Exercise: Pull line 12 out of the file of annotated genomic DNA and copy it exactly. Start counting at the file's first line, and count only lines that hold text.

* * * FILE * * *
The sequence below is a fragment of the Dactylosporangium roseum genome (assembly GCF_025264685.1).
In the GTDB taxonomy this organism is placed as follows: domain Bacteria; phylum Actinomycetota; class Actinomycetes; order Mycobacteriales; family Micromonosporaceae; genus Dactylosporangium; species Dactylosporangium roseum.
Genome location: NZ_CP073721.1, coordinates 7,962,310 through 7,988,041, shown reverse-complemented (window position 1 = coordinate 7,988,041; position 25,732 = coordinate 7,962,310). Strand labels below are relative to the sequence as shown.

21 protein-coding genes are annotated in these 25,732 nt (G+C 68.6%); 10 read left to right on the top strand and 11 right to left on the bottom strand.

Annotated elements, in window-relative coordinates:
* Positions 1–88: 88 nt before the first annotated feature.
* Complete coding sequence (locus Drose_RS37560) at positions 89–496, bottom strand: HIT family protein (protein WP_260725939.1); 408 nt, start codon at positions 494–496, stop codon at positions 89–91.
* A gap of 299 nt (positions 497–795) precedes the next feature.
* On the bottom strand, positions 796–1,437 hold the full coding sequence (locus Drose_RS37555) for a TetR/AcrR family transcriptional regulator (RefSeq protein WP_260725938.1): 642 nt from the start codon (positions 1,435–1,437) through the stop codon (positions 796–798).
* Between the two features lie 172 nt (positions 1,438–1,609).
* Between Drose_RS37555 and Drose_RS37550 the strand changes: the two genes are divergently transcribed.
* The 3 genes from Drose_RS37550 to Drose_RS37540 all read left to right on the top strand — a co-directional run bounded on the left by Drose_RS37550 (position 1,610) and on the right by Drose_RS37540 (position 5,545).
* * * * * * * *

* The 3 genes from Drose_RS37550 to Drose_RS37540 all read left to right on the top strand — a co-directional run bounded on the left by Drose_RS37550 (position 1,610) and on the right by Drose_RS37540 (position 5,545).